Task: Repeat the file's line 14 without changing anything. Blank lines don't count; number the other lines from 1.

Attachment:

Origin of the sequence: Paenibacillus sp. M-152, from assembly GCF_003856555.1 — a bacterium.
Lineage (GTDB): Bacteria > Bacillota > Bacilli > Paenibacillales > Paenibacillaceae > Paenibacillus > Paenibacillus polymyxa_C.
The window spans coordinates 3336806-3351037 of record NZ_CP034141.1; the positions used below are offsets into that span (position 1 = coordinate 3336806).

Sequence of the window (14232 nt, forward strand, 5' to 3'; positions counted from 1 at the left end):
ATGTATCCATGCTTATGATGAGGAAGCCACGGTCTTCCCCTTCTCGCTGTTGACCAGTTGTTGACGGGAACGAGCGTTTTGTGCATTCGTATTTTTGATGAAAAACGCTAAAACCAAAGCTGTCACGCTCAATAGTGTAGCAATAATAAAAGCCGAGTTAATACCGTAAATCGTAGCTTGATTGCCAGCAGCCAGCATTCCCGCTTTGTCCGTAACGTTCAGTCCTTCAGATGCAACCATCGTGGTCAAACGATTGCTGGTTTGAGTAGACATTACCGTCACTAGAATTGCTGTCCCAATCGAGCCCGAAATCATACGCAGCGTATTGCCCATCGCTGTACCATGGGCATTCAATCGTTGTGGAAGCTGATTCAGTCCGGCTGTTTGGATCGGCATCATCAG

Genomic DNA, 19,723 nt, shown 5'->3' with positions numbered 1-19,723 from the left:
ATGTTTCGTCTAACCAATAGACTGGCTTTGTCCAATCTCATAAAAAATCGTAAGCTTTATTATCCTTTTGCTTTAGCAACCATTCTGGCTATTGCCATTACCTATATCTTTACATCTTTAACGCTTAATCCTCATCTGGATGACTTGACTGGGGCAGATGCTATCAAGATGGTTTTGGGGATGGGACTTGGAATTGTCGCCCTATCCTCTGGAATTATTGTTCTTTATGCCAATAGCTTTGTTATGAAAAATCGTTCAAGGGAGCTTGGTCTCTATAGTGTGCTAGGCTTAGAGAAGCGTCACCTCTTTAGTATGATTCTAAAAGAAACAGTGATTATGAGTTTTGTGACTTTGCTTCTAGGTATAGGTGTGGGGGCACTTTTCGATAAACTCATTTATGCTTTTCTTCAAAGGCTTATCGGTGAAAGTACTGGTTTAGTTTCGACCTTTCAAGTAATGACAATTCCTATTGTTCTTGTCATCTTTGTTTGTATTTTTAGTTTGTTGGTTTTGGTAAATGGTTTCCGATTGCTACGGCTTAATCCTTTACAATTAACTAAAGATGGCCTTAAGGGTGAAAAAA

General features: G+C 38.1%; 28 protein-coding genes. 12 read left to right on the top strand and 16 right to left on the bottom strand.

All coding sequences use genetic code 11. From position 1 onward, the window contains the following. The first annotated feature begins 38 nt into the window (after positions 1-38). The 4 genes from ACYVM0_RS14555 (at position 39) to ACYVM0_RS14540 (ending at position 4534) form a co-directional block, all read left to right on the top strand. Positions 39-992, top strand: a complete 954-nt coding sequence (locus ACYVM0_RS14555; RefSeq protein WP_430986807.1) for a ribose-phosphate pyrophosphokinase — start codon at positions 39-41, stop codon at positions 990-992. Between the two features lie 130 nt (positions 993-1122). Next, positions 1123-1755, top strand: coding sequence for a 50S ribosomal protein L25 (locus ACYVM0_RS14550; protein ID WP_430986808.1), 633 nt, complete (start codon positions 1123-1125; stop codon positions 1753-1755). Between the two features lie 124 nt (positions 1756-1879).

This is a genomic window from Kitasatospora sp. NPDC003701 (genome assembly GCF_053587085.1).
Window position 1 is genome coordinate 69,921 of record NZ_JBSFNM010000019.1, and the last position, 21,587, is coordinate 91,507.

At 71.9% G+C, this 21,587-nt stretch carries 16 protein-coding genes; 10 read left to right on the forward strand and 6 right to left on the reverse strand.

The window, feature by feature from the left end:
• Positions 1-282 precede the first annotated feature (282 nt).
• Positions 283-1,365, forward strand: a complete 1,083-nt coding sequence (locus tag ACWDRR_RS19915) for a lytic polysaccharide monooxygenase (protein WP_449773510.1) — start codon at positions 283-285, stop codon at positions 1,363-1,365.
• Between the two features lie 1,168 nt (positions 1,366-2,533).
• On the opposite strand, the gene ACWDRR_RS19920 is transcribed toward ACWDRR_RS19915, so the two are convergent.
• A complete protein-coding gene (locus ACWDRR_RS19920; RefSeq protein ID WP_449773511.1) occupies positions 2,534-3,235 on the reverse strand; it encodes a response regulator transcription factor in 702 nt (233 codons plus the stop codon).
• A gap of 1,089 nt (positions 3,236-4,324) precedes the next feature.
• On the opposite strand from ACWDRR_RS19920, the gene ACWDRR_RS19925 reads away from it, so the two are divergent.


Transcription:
• Positions 1-282 precede the first annotated feature (282 nt).